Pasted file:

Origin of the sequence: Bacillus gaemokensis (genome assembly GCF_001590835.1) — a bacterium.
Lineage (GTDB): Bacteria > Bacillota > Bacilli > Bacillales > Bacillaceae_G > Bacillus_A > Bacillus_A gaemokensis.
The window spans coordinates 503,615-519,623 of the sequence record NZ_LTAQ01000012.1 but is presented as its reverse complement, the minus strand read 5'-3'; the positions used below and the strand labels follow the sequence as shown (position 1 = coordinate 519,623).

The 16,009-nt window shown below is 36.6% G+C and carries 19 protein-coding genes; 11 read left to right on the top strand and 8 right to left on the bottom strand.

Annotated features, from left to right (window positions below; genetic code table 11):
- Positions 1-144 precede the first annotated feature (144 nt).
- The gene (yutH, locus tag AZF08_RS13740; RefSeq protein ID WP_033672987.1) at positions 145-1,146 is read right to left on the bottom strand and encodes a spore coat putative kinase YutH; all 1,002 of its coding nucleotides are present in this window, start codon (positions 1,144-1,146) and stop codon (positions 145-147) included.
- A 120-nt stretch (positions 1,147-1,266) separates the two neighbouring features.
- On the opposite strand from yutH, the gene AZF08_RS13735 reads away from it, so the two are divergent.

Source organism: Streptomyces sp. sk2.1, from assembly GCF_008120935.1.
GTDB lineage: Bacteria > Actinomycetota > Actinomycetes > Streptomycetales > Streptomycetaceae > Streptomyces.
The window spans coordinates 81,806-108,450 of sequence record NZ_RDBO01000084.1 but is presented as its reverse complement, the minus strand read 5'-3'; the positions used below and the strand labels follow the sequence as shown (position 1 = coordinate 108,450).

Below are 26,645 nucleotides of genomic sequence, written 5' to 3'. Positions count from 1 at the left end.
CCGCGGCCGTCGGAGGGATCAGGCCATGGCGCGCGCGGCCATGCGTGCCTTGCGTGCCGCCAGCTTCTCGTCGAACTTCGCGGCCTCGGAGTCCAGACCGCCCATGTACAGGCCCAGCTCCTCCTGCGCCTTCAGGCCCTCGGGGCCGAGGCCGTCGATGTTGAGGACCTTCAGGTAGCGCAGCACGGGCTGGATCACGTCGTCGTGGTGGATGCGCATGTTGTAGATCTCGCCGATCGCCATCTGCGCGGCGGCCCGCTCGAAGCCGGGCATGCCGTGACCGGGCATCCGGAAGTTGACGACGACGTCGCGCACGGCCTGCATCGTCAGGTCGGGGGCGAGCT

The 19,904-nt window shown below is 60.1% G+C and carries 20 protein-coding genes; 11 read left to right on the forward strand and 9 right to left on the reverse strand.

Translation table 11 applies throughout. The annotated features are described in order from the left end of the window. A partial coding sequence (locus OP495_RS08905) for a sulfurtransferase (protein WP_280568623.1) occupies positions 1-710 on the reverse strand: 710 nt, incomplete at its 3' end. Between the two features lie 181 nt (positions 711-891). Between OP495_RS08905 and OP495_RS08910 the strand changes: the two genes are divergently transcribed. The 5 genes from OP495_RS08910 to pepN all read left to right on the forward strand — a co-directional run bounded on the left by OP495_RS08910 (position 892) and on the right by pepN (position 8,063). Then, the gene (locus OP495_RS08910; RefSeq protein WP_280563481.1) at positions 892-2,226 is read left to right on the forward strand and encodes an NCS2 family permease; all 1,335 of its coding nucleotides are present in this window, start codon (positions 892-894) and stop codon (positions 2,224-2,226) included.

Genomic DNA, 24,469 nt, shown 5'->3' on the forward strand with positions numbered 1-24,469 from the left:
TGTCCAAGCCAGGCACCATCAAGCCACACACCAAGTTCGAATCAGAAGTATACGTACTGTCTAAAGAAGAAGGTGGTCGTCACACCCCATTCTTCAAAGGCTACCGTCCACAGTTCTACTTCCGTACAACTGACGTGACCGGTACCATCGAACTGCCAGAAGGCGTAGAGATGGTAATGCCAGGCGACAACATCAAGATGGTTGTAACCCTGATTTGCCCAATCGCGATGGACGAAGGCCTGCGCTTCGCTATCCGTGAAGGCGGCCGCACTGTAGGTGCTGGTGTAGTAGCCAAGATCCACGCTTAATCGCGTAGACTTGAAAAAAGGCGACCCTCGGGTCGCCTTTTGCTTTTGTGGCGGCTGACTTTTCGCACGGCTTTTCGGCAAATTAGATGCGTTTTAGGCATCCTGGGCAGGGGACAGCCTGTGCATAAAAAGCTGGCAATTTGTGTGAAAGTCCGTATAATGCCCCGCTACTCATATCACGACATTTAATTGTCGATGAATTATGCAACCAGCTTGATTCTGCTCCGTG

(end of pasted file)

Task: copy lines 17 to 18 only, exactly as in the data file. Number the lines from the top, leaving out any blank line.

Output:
Genomic DNA, 24,469 nt, shown 5'->3' on the forward strand with positions numbered 1-24,469 from the left:
TGTCCAAGCCAGGCACCATCAAGCCACACACCAAGTTCGAATCAGAAGTATACGTACTGTCTAAAGAAGAAGGTGGTCGTCACACCCCATTCTTCAAAGGCTACCGTCCACAGTTCTACTTCCGTACAACTGACGTGACCGGTACCATCGAACTGCCAGAAGGCGTAGAGATGGTAATGCCAGGCGACAACATCAAGATGGTTGTAACCCTGATTTGCCCAATCGCGATGGACGAAGGCCTGCGCTTCGCTATCCGTGAAGGCGGCCGCACTGTAGGTGCTGGTGTAGTAGCCAAGATCCACGCTTAATCGCGTAGACTTGAAAAAAGGCGACCCTCGGGTCGCCTTTTGCTTTTGTGGCGGCTGACTTTTCGCACGGCTTTTCGGCAAATTAGATGCGTTTTAGGCATCCTGGGCAGGGGACAGCCTGTGCATAAAAAGCTGGCAATTTGTGTGAAAGTCCGTATAATGCCCCGCTACTCATATCACGACATTTAATTGTCGATGAATTATGCAACCAGCTTGATTCTGCTCCGTG